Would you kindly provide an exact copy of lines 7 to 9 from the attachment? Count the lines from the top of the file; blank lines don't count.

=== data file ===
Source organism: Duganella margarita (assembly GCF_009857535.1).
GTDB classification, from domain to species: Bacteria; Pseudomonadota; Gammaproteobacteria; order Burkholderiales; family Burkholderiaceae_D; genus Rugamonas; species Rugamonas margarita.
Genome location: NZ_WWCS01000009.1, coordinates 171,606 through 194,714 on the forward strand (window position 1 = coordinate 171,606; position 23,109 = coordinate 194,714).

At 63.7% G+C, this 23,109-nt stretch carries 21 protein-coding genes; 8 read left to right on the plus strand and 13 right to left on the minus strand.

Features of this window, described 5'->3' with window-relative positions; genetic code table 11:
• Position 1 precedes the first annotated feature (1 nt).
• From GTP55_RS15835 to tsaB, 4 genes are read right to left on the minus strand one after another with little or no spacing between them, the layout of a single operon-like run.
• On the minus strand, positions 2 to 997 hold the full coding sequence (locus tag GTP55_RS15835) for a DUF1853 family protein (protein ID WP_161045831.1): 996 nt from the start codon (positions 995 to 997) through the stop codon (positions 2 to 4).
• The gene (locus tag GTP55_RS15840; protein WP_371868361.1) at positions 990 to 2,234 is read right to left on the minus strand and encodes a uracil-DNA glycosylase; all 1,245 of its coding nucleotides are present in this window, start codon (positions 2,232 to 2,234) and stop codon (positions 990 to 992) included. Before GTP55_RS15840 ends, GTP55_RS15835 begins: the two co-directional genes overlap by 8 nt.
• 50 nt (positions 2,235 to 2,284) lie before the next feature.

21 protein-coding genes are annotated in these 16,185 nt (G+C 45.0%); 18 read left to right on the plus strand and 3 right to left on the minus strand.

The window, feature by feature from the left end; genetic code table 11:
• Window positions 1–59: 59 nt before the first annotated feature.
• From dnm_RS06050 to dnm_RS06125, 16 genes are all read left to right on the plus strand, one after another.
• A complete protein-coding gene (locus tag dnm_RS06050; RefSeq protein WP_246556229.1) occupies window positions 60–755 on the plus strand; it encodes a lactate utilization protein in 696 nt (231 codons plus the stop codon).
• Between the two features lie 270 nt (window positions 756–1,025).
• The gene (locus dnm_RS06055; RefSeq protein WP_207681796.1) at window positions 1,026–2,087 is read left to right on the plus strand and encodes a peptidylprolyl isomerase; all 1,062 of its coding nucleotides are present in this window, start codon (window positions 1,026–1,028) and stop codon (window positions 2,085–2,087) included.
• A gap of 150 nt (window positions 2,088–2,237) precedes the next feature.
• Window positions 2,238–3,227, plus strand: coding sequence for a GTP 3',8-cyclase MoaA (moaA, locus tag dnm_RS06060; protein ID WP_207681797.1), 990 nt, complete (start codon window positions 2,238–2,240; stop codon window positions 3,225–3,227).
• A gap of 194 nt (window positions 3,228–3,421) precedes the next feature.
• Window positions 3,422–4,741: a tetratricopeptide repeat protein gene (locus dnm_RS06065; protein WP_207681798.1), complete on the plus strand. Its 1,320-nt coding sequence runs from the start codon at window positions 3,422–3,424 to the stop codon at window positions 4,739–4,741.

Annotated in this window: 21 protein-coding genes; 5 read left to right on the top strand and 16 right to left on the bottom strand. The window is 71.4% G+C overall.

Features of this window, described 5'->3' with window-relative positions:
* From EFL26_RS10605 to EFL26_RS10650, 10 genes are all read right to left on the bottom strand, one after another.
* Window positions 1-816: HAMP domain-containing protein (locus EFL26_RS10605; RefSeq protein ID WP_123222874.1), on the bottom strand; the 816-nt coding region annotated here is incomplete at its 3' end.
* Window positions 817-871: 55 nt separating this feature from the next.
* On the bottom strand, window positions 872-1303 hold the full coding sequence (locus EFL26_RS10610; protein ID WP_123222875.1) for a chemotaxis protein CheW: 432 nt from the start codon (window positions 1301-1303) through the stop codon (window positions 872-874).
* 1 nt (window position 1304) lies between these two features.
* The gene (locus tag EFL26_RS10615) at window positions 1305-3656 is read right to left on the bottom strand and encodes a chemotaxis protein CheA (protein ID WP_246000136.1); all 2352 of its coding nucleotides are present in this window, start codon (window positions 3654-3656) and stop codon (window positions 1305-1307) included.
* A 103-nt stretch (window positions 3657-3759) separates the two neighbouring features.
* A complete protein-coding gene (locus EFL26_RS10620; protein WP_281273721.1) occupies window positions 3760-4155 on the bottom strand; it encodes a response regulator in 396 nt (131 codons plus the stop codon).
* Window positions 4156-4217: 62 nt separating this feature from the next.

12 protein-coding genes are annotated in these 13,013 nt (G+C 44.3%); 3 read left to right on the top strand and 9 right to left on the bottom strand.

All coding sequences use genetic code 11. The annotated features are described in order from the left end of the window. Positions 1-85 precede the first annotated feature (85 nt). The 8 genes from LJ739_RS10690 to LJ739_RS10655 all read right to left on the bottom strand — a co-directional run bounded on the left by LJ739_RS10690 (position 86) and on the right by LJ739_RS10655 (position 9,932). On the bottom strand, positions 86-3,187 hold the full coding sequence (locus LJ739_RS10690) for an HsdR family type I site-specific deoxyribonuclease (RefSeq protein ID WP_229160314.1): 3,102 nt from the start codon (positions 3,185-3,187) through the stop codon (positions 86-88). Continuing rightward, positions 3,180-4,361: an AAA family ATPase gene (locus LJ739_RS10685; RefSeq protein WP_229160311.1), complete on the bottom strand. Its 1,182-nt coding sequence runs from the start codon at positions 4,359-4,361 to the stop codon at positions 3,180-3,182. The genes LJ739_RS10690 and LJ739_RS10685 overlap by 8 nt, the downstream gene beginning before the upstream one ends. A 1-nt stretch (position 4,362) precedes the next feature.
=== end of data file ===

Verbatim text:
• From GTP55_RS15835 to tsaB, 4 genes are read right to left on the minus strand one after another with little or no spacing between them, the layout of a single operon-like run.
• On the minus strand, positions 2 to 997 hold the full coding sequence (locus tag GTP55_RS15835) for a DUF1853 family protein (protein ID WP_161045831.1): 996 nt from the start codon (positions 995 to 997) through the stop codon (positions 2 to 4).
• The gene (locus tag GTP55_RS15840; protein WP_371868361.1) at positions 990 to 2,234 is read right to left on the minus strand and encodes a uracil-DNA glycosylase; all 1,245 of its coding nucleotides are present in this window, start codon (positions 2,232 to 2,234) and stop codon (positions 990 to 992) included. Before GTP55_RS15840 ends, GTP55_RS15835 begins: the two co-directional genes overlap by 8 nt.